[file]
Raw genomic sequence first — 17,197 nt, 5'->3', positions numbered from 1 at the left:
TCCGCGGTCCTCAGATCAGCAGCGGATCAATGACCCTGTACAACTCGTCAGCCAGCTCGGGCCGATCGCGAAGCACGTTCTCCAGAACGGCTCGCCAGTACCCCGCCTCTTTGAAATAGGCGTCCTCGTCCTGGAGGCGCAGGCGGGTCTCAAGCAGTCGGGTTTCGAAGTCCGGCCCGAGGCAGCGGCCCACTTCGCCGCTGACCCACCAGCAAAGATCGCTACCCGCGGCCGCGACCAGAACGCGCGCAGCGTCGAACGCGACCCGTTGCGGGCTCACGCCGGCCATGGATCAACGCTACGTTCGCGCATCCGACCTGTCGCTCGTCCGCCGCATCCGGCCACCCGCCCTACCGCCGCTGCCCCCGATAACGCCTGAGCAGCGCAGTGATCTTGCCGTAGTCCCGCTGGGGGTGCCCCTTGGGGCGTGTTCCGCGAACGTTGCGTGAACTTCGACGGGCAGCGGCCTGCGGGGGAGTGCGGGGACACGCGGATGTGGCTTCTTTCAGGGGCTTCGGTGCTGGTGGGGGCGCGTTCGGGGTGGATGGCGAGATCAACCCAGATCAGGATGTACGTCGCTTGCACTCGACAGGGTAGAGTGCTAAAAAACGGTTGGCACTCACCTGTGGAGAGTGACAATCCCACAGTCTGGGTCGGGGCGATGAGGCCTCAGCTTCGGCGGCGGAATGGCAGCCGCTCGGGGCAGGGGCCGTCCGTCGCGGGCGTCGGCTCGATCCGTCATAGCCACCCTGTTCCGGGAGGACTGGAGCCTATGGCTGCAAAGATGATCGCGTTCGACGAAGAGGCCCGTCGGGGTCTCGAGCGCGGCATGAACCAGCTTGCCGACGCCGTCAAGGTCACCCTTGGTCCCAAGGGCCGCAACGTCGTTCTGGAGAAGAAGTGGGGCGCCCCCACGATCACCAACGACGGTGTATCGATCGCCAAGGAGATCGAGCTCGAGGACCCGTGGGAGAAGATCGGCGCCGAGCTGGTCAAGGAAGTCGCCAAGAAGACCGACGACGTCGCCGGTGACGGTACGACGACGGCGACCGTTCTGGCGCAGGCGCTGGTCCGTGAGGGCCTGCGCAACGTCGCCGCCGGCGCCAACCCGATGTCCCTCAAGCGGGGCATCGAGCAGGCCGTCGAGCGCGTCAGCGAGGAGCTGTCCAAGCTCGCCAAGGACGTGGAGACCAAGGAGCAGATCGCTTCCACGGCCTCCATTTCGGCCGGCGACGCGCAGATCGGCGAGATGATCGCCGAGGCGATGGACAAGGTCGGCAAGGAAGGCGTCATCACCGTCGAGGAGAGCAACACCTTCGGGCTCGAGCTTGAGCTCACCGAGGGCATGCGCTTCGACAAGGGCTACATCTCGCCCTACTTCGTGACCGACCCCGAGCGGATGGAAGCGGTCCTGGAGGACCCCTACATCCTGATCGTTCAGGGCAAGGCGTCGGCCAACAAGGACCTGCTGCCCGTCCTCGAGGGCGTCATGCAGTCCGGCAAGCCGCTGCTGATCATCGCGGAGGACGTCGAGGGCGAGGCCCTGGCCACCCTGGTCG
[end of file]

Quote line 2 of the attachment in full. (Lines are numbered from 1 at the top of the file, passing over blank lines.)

TCCGCGGTCCTCAGATCAGCAGCGGATCAATGACCCTGTACAACTCGTCAGCCAGCTCGGGCCGATCGCGAAGCACGTTCTCCAGAACGGCTCGCCAGTACCCCGCCTCTTTGAAATAGGCGTCCTCGTCCTGGAGGCGCAGGCGGGTCTCAAGCAGTCGGGTTTCGAAGTCCGGCCCGAGGCAGCGGCCCACTTCGCCGCTGACCCACCAGCAAAGATCGCTACCCGCGGCCGCGACCAGAACGCGCGCAGCGTCGAACGCGACCCGTTGCGGGCTCACGCCGGCCATGGATCAACGCTACGTTCGCGCATCCGACCTGTCGCTCGTCCGCCGCATCCGGCCACCCGCCCTACCGCCGCTGCCCCCGATAACGCCTGAGCAGCGCAGTGATCTTGCCGTAGTCCCGCTGGGGGTGCCCCTTGGGGCGTGTTCCGCGAACGTTGCGTGAACTTCGACGGGCAGCGGCCTGCGGGGGAGTGCGGGGACACGCGGATGTGGCTTCTTTCAGGGGCTTCGGTGCTGGTGGGGGCGCGTTCGGGGTGGATGGCGAGATCAACCCAGATCAGGATGTACGTCGCTTGCACTCGACAGGGTAGAGTGCTAAAAAACGGTTGGCACTCACCTGTGGAGAGTGACAATCCCACAGTCTGGGTCGGGGCGATGAGGCCTCAGCTTCGGCGGCGGAATGGCAGCCGCTCGGGGCAGGGGCCGTCCGTCGCGGGCGTCGGCTCGATCCGTCATAGCCACCCTGTTCCGGGAGGACTGGAGCCTATGGCTGCAAAGATGATCGCGTTCGACGAAGAGGCCCGTCGGGGTCTCGAGCGCGGCATGAACCAGCTTGCCGACGCCGTCAAGGTCACCCTTGGTCCCAAGGGCCGCAACGTCGTTCTGGAGAAGAAGTGGGGCGCCCCCACGATCACCAACGACGGTGTATCGATCGCCAAGGAGATCGAGCTCGAGGACCCGTGGGAGAAGATCGGCGCCGAGCTGGTCAAGGAAGTCGCCAAGAAGACCGACGACGTCGCCGGTGACGGTACGACGACGGCGACCGTTCTGGCGCAGGCGCTGGTCCGTGAGGGCCTGCGCAACGTCGCCGCCGGCGCCAACCCGATGTCCCTCAAGCGGGGCATCGAGCAGGCCGTCGAGCGCGTCAGCGAGGAGCTGTCCAAGCTCGCCAAGGACGTGGAGACCAAGGAGCAGATCGCTTCCACGGCCTCCATTTCGGCCGGCGACGCGCAGATCGGCGAGATGATCGCCGAGGCGATGGACAAGGTCGGCAAGGAAGGCGTCATCACCGTCGAGGAGAGCAACACCTTCGGGCTCGAGCTTGAGCTCACCGAGGGCATGCGCTTCGACAAGGGCTACATCTCGCCCTACTTCGTGACCGACCCCGAGCGGATGGAAGCGGTCCTGGAGGACCCCTACATCCTGATCGTTCAGGGCAAGGCGTCGGCCAACAAGGACCTGCTGCCCGTCCTCGAGGGCGTCATGCAGTCCGGCAAGCCGCTGCTGATCATCGCGGAGGACGTCGAGGGCGAGGCCCTGGCCACCCTGGTCG